What do you need to get in?
Main entry requirements
The A* may alternatively be in Furhter Mathematics, if taken. (Mathematics at grade A* or Physics at grade A*).
Must include Physics and Mathematics.
AAA in Advanced Higher to include Maths and Physics Mathematics at grade A and Physics at grade A.
Twenty points (7, 7, 6) at Higher Level to include Mathematics and Physics
If your qualifications aren’t listed here, you can use our UCAS points guide of 160 and refer to the university’s website for full details of all entry routes and requirements.
% applicants receiving offers78%
Provided by UCAS, this is the percentage of applicants who were offered a place on the course last year. Note that not all applicants receiving offers will take up the place, so this figure is likely to differ from applicants to places.
Tuition fee & financial support£9,250
Maximum annual fee for UK students. NHS-funded, sandwich or part-time course fees may vary.
If you live in:
- Scotland and go to a Scottish university, you won’t pay tuition fees
- Northern Ireland and go to an NI uni, you’ll pay £3,805 in tuition fees
- Wales you’ll pay £3,810 in fees and get a tuition fee grant to cover the rest
Every degree course is different, so it’s important to find one that suits your interests and matches the way you prefer to work – from the modules you’ll be studying to how you’ll be assessed. Top things to look for when comparing courses
Year 1: Core modules: foundations of physics 1 (40); discovery skills in physics (20); either single mathematics a (20); and single mathematics b (20); or core mathematics a (20). Year 2: Core modules: foundations of physics 2 (20); mathematical methods in physics (20); thermal and condensed matter physics (20); stars and galaxies (20); laboratory skills and practice (20); computational physics and electronics (20). Year 3: Core modules: foundations of physics 3 (40); key skills a (20); mathematical workshop (20); physics into schools (20); theoretical physics (20); modules to the value of 40 credits to be chosen from the following; condensed matter physics (20); astrophysics (20); theoretical physics (20). Year 4: Core modules: project (60); either advanced theoretical physics (20); particle theory (20); modules to the value of 40 or 20 credits to be chosen from; condensed matter physics 4 (20); atomic and optical physics (20); astrophysics 4 (20); advanced theoretical physics (20); advanced condensed matter physics (20); particle theory (20); advanced astrophysics (20); theoretical physics 4 (20); theoretical astronomy (20).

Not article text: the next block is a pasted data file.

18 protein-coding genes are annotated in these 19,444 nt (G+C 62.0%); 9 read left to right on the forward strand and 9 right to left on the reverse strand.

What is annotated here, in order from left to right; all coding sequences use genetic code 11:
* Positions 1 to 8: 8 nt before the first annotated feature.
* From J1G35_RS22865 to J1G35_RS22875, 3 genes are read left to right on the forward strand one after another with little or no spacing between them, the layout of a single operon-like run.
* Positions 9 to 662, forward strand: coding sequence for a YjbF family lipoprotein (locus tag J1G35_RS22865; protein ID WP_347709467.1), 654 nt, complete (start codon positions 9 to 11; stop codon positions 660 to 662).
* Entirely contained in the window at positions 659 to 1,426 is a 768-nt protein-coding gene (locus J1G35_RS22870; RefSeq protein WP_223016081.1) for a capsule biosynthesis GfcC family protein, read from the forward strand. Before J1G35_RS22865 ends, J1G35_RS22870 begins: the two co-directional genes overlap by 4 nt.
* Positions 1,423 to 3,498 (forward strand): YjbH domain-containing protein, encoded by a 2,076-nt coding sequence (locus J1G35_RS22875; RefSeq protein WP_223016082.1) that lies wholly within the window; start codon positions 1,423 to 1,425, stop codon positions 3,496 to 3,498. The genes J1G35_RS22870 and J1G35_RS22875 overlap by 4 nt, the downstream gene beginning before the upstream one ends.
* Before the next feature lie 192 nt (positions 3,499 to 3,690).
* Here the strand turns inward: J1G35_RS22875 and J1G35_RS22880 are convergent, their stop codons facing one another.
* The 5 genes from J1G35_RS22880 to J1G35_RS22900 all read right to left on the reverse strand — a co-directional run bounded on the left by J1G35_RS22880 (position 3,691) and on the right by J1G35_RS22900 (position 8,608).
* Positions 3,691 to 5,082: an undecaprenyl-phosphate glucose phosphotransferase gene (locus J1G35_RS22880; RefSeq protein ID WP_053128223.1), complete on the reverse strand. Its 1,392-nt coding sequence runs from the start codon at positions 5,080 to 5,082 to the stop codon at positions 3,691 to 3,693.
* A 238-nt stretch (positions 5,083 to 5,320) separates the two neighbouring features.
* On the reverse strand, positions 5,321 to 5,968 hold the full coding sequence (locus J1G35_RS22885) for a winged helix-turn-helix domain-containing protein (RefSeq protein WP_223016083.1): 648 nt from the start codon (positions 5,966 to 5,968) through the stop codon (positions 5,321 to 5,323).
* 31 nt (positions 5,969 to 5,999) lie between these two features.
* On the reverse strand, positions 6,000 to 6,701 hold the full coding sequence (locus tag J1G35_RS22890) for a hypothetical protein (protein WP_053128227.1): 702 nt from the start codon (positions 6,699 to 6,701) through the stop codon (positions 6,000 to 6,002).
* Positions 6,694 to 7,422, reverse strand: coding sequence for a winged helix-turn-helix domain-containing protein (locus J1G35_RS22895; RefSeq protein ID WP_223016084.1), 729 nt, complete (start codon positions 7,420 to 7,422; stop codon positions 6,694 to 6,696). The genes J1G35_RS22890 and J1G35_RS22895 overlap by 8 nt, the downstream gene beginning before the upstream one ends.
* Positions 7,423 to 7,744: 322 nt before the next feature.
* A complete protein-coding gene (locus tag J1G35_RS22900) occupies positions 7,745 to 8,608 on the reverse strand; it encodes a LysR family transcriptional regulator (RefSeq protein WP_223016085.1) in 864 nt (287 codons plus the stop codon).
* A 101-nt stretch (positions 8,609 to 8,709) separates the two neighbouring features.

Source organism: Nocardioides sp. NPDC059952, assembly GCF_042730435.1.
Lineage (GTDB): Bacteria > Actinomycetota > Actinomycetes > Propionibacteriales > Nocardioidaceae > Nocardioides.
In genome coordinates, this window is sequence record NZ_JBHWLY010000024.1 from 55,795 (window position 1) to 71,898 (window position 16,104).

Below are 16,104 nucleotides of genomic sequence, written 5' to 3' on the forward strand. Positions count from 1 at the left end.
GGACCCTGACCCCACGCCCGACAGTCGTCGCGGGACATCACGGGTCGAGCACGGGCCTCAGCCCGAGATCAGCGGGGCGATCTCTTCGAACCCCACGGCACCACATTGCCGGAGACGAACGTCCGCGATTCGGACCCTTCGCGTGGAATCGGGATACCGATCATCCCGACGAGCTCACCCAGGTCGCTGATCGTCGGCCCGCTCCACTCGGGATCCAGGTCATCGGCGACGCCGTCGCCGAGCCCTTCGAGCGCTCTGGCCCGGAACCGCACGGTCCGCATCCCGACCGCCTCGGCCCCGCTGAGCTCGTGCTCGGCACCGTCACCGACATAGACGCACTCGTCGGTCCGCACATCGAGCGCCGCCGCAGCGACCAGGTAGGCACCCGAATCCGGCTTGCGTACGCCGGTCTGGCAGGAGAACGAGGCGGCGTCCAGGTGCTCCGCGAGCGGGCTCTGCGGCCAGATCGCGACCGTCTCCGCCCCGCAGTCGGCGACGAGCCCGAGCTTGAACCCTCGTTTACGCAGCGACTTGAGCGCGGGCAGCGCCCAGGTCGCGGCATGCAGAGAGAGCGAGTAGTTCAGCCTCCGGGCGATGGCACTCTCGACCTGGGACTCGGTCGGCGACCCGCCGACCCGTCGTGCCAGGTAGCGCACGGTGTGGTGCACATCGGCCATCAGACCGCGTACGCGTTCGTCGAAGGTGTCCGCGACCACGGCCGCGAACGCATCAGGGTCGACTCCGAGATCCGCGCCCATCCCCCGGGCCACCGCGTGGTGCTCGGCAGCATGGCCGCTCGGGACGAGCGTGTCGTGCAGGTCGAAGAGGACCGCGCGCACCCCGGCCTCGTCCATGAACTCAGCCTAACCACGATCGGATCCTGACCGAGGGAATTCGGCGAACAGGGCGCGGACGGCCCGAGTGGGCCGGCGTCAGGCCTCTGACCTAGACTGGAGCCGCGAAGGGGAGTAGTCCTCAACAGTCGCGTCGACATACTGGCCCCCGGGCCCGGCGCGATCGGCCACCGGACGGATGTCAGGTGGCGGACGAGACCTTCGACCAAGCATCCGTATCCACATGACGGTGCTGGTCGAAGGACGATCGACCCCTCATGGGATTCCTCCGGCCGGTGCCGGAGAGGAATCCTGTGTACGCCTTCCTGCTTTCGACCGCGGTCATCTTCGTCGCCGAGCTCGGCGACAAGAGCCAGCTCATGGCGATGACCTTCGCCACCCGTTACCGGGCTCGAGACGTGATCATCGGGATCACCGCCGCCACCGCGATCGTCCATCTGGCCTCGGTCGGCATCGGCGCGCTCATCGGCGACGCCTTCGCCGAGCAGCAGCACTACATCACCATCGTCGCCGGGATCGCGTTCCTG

As one of the only collegiate-style unis in the UK, coming to Durham means that you are part of a close community from the moment you arrive. With huge participation in sport, drama, arts and societies there's something for everyone. After all, where else could you spend your first year living in a castle which was also, incidentally, used as a film set for Harry Potter
How you'll spend your time
|Year 1||Year 2||Year 3||Year 4|
|Lectures / seminars||41%||35%||27%||37%|
- Lectures / seminars
- Independent study
How you'll be assessed
|Year 1||Year 2||Year 3||Year 4|
- Written exams
- Practical exams
What do the numbers say for
Where there isn’t enough reliable data about this specific course, we’ve shown aggregated data for all courses at this university within the same subject area
What do students think about this subject here?
Here's how satisfied past students were – useful to refer to when you’re narrowing down your options. Our student score makes comparisons easier, showing whether satisfaction is high, medium or low compared to other unis.
Start building a picture of who you could be studying with by taking a look at the profile of people that have studied this subject here in previous years.
UK / Non-UK
Male / Female
Full-time / Part-time
Typical Ucas points
2:1 or above
Most popular subjects students studied before attending
Here's an idea of the academic background of students from previous years, to give you a flavour of the type of people who take this subject.
What are graduates doing after six months?
Here’s what students are up after they graduate from studying this subject here. We’ve analysed the employment rate and salary figures so you can see at a glance whether they’re high, typical or low compared to graduates in this subject from other universities. Remember the numbers are only measured only six months after graduation and can be affected by the economic climate - the outlook may be different when you leave uni. What do graduate employment figures really tell you?